Various types of compasses and drawing pens were combined in a box of drawing instruments. The compass in this set could draw circles up to 25 cm in diameter by means of an elongation rod. To draw very small circles a drop compass and a bowcompass is included, sometimes also a dividing compass with two pins.
For larger circles the needle and pencil are arranged on sliders on a rod, which might also be eleongated. I remember that once we needed a radius of 4m. Kneeling on the floor we just used an ordinary wooden rod of that length.
Proportional compasses are used to divide distances or to 'convert' them according to a scale. A specialized device for the relation of the golden rectangle may be still in use by sculpturers and other artists. The rightmost image depicts an instrument to divide a distance into up to 10 equal parts.
But how to draw circles, if the center can not be reached? I have only a scetch of such an instrument. There were other types available with greater accuracy, but more elaborate.
b = r - sqrt(r2 - a2) For a given radius angle alpha is constant. Because a is an instrument constant, there were tables to get b from the desired radius.
Before you just could drag your mouse to get an ellipsis of any size both templates and special mechanical devices were used. The two devices depicted use different methods of drawing an ellipse.
The method using a thread is at least still used by gardeners. Using a sharp pencil, thin pins and a thin thread you can get quite a good precision by this method first described at least by Descartes (1596 - 1650):
Based on the desired long and short axes you can
construct the positions of the focal points where the pins are inserted
The length of the thread is
For enlarging and reducing drawings this tool was at least in use by amateurs. Heavy duty models are still in use for engraving and contour milling.
Another form of this tool was called Storchenschnabel in German.
To draw correctly with perspective using vanishing points wide drawing boards with special rods were used. Let's see, maybe I find a photograph from such a device.
Skilled users could combine photographs with drawn illustrations - a task nearly everybody can perform now with graphic software.
You might know the camera obscura, which works only for very luminous situations. Camera lucida (light chamber) was developed by W. H. Wollaston in 1807 to draw landscapes etc. with ease. See also about.com.
The main component is a 4-sided glass prism. From the oject G the light is seen by the eye A in Z, where the pencil can be used to draw the object.
When the instrument is built with mirrors rather than a prism it is called mirror lucida.
The following is a 'folded away' instrument from the 18th century in the catalogue of gemmary.com.
Some microscope manufacturers also provide "camera lucida mirrors" or "camera lucida prisms" for drawing (rather than photographing) the seen image. For example, Cosmo Laboratory Equipment, Kay Kay Global Suppliers or Kshitij Innovation.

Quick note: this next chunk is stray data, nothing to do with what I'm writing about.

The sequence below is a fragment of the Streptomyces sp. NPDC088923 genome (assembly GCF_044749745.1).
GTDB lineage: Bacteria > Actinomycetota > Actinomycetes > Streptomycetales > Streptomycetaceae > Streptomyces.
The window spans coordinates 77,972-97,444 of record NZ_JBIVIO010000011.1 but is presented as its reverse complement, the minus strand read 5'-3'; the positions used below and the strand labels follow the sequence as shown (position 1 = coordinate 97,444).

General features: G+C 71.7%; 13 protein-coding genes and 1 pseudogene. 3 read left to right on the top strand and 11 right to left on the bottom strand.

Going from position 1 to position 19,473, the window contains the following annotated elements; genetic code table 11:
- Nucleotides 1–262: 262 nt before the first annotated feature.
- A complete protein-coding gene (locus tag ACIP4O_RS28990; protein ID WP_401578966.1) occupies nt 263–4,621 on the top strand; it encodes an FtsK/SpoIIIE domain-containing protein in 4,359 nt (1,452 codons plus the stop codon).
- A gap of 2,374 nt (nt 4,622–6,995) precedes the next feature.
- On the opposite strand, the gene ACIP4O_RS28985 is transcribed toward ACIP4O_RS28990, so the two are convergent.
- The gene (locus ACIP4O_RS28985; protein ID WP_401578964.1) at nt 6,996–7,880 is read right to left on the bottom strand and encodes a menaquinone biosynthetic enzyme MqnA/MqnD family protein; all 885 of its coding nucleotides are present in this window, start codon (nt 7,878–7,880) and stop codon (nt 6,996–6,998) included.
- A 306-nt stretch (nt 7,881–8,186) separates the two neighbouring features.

Various forms are still in use at school. The most used one provides 180°. I still have one with 400g for the full circle (and I also have trigonometric tables for these 'neugrad' or 'new gradation' which allows more easy mathematical handling of arcs).
For military use 'artillery' versions with 6400 units for the full circle were available (at least in Switzerland).
This is not a drawing tool per se, but was used by educated people for calculations. The analogue calculator is based on the logarithms, discovered (or developed) by Leibnitz, Newton and Napir 1). This principle reduces multiplication and division to addition and substraction. Potenzation and roots are reduced to multiplication and division. But also special scales for trigonometric calculations etc. were in use. The typical slide rule of an engineer had 25 scales and was 25cm long. this allowed an accuracy of 3 - 4 digits.
The sliding window shows the square of 4 (scale D) to be 16 (scale A). The tong shows the multiplication of 1.26 by 3.17 (C) = 4 (D).
'Winding up' the scales on circles allows a high precision even with a small device.
Specialised versions of calculation disks are still in use, for example, to calculate settings of machines.
Bachmann-Forberg: Technisches Zeichnen; B.G. Teubner; Leipzig 19954
A. Gruber: Zeichen- Mal- und Messgeräte, Otto Maier; Ravensburg ca 1940
Denis Diderot: Encyclopédie, ou Dictionnaire des sciences, des arts et des métiers; Paris, 1762 - 1777 (I have only a facsimile of the image tables).
Katalog 894 (August 1994) Racher & Co AG, Zürich.
- Camera Lucida, Obscura etc.
- Origin of Shadows by Ross Woodrow, University of Newcastle, Australia.
- Compass, Protractor
- Wolfram Research
Spezialisierung und Generalisierung in der Entwicklung der Zirkel (wenn nicht mehr dort: hier).
- Drawing tools
- Ecobra GmbH, Nürnberg, Deutschland
Tecnomarket (Italy): Disegno tecnico